Day 4Ronald and Alpha
Ronald and Alpha Goombi, missionaries in church and community ministries,
are reaching Native American tribes in Nebraska, where the clash of
Christianity and Native culture had, in the past, presented nearly impossible
barriers. But the barriers are falling.
The Goombis just paid $2 to lease an acre and a half of land for 25 years on
the Omaha Reservation where they plan to build a Christian Ministry Center.
They are trying to obtain building materials for the project.
In addition to forming relationships with the Omaha
tribe, the couples time is divided among Sioux and Winnebago tribes as
Were trying to gain trust with the people here, says Ronald. Were trying to
be consistent with them, and thats our greatest challenge.
Mission: To reach the Native Americans in inner cities and on the
reservations of Nebraska.
Prayer request: Pray that God would provide a piano at the Christian
center in Omaha and materials and labor to build a Christian center on the
Omaha Indian reservation.
The Goombis ministry stretches over hundreds of miles. While the Winnebago
and Omaha reservations are only eight miles apart, the Santee Sioux in Santee,
Nebraska, is 250 miles to the north.
During the week the Goombis are able to minister to Native Americans in the
inner cities and on local reservations. The weekends are packed with traveling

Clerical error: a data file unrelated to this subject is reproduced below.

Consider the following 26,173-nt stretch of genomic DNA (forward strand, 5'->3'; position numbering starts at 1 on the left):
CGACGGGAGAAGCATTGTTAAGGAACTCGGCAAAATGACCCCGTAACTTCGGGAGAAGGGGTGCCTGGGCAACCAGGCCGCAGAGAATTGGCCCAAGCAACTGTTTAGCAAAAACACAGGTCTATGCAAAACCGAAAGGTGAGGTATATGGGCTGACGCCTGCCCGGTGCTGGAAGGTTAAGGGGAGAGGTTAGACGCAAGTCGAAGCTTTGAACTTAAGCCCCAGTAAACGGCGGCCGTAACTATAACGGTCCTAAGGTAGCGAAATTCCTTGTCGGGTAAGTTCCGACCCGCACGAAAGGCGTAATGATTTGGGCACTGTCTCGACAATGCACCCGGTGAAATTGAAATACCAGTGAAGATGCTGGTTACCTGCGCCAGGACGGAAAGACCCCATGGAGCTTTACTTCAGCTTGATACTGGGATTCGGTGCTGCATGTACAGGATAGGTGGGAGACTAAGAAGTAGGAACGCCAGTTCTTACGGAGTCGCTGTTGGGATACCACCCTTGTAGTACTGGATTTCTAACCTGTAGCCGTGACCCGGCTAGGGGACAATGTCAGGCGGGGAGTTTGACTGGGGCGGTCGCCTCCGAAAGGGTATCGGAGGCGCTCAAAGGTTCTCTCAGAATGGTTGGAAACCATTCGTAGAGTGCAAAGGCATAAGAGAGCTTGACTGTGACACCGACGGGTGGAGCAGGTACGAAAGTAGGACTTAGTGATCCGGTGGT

to the more distant reservations where they hold weekly church services and
backyard Bible clubs.
Ronald and Alpha Goombi and their sons reach people of the
Sauntee Sioux, Omaha and Winnebago Native American tribes of
PHOTOS BY GIBBS FRAZEUR
One of the hardest groups to reach on the reservations is the young people,
Ronald says. They dont really understand their need for the Lord.
The Goombis have been successful in leading many from the tribes out of
alcoholism and poverty. As much as 65 percent of the people on the Omaha
Reservation are unemployed, and suicide and alcoholism plague many of the young
people in the community.
Women such as Dionne Martinez, who had struggled with alcoholism, stopped
drinking after she accepted Christ.
In the downtown area of Omaha, Nebraska, the Goombis average about 40 to 45
in Sunday school. On the Winnebago Reservation, the Goombis set up a
hospitality booth at the tribes annual powwow. This has become a far- reaching
way to share the gospel with people who may never set foot inside a typical
We are trying to show how Christ is as relevant in Native culture as He is
in any other culture, says Ronald. This is the way we make a real and lasting
impact in the lives of the people were trying to reach.
As the Goombis pray that God would provide the resources to build on the
Omaha Reservation, they continue to build on the relationships they already
have so that when the time comes, they will have a firm foundation.
We are excited about seeing what God will do in the people here, Ronald
says. We know He will provide for what He has purposed, and we are grateful to
be a part of it.
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